Purple Basil (Dark Opal Basil) does best in full sun and mulchy, well-drained soil. Because it is so fragrant, however, pest problems are common.
You should also keep in mind that purple basil grows slower than other varieties. Still, the spicy taste and strong aroma are worth it.
Try keeping Dark Opal basil in a kitchen window and adding a few leaves to your favorite pasta.
5. Purple Potato Vine
Sticking with the food theme, the purple potato vine or sweet potato vine (Ipomoea batatas ‘blackie’) variety is edible (but mainly ornamental and very starchy) and does well in hanging pots. Beware, though, because the seeds of the plant are toxic.
According to SFGate, these plants are also susceptible to fungal infections.
6. Purple Passion Plant
The purple passion plant gets its color from the fine, purple hairs that grow on the leaves.
Also called the purple passion vine or the velvet plant, the Gynura aurantiaca or Gyurna spp. belong to the daisy family.
Purple passion plants are soft and velvety to the touch and thrive as hanging plants or anywhere they have room to vine.
Keep them out of harsh, direct sunlight, especially in the afternoon.
7. Persian Shield Plant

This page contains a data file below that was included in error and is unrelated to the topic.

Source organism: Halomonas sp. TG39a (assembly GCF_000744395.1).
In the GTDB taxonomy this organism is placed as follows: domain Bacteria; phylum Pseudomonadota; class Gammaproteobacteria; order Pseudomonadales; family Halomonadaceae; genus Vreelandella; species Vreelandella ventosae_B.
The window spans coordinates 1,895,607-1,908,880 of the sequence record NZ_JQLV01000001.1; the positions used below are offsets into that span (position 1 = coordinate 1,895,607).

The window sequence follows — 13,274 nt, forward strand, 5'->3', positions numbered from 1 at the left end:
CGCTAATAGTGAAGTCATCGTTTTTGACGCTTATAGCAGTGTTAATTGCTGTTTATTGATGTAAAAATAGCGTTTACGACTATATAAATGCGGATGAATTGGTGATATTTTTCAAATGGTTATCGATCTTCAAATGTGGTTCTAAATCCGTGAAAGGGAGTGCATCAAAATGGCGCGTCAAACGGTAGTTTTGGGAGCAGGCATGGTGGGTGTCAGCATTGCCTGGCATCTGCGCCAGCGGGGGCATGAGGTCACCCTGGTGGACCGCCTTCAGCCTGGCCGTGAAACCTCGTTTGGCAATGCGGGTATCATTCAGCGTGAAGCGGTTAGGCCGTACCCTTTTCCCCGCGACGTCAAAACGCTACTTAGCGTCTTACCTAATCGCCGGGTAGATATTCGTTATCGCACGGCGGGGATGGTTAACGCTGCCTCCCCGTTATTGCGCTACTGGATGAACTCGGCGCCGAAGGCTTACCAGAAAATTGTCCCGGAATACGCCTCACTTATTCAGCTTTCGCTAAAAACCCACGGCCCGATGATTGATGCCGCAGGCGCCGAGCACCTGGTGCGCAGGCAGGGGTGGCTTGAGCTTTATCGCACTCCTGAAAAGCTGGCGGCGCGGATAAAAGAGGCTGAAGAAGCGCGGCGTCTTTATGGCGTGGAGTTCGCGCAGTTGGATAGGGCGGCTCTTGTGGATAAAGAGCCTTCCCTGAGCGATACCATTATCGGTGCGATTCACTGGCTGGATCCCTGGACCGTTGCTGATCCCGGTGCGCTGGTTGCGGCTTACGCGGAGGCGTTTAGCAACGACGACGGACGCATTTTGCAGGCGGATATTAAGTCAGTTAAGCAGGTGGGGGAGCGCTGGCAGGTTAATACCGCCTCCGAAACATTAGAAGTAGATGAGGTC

With striking purple leaves, the Persian Shield plant is a favorite when it comes to purple houseplants. Outside, the Strobilanthes dyerianus thrives as a shrub, but inside, it looks beautiful in an ornamental pot.
The Persian Shield plant does not like the cold and does best in hot, humid environments.
Your plant can also get large if you let it. The quilted leaves could get up to 8 inches long with a big enough pot. Use a large potted Persian Shield plant to make a statement in any room.
8. Wandering Jew Plant
Also known as the inch plant (Tradescantia zebrina) has striped purple leaves. Like many other purple houseplants on this list, the Wandering Jew is a trailing plant, which means it will work wonderfully in a hanging pot.
The Wandering Jew plant prefers full sun, but too much sun can cause the purple coloring to fade.
Additionally, each cutting of an inch plant can form a whole new plant, so many people give or receive these plants as gifts.
As a low-maintenance plant with succulent stems, Wandering Jews can be planted in a hanging pot or share a large pot with other houseplants.